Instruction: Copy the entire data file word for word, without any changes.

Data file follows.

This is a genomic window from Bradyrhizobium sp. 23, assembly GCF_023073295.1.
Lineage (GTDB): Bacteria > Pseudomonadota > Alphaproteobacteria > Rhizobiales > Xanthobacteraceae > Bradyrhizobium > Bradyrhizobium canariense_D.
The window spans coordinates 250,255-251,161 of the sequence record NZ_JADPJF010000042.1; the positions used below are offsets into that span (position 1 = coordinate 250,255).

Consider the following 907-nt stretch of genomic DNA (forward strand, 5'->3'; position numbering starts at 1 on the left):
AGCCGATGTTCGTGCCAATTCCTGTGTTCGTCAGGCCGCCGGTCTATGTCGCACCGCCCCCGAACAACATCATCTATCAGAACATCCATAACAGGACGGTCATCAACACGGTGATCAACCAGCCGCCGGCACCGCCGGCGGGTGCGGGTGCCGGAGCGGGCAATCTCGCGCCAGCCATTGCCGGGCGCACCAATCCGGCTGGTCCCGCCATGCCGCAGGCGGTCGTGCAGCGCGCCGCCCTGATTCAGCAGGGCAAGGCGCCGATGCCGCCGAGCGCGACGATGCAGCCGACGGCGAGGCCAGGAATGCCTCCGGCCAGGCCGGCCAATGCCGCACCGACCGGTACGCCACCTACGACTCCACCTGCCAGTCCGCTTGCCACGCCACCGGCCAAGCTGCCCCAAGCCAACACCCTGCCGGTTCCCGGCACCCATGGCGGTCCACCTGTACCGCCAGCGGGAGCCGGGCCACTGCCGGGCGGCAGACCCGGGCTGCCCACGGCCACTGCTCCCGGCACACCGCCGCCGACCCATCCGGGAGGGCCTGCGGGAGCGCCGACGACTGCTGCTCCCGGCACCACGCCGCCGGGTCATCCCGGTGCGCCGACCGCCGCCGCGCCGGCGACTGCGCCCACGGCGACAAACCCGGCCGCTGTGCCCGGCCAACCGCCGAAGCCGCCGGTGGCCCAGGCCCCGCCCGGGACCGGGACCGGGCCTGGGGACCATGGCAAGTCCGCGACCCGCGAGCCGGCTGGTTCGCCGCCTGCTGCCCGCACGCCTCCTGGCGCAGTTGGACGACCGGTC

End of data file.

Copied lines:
This is a genomic window from Bradyrhizobium sp. 23, assembly GCF_023073295.1.
Lineage (GTDB): Bacteria > Pseudomonadota > Alphaproteobacteria > Rhizobiales > Xanthobacteraceae > Bradyrhizobium > Bradyrhizobium canariense_D.
The window spans coordinates 250,255-251,161 of the sequence record NZ_JADPJF010000042.1; the positions used below are offsets into that span (position 1 = coordinate 250,255).

Consider the following 907-nt stretch of genomic DNA (forward strand, 5'->3'; position numbering starts at 1 on the left):
AGCCGATGTTCGTGCCAATTCCTGTGTTCGTCAGGCCGCCGGTCTATGTCGCACCGCCCCCGAACAACATCATCTATCAGAACATCCATAACAGGACGGTCATCAACACGGTGATCAACCAGCCGCCGGCACCGCCGGCGGGTGCGGGTGCCGGAGCGGGCAATCTCGCGCCAGCCATTGCCGGGCGCACCAATCCGGCTGGTCCCGCCATGCCGCAGGCGGTCGTGCAGCGCGCCGCCCTGATTCAGCAGGGCAAGGCGCCGATGCCGCCGAGCGCGACGATGCAGCCGACGGCGAGGCCAGGAATGCCTCCGGCCAGGCCGGCCAATGCCGCACCGACCGGTACGCCACCTACGACTCCACCTGCCAGTCCGCTTGCCACGCCACCGGCCAAGCTGCCCCAAGCCAACACCCTGCCGGTTCCCGGCACCCATGGCGGTCCACCTGTACCGCCAGCGGGAGCCGGGCCACTGCCGGGCGGCAGACCCGGGCTGCCCACGGCCACTGCTCCCGGCACACCGCCGCCGACCCATCCGGGAGGGCCTGCGGGAGCGCCGACGACTGCTGCTCCCGGCACCACGCCGCCGGGTCATCCCGGTGCGCCGACCGCCGCCGCGCCGGCGACTGCGCCCACGGCGACAAACCCGGCCGCTGTGCCCGGCCAACCGCCGAAGCCGCCGGTGGCCCAGGCCCCGCCCGGGACCGGGACCGGGCCTGGGGACCATGGCAAGTCCGCGACCCGCGAGCCGGCTGGTTCGCCGCCTGCTGCCCGCACGCCTCCTGGCGCAGTTGGACGACCGGTC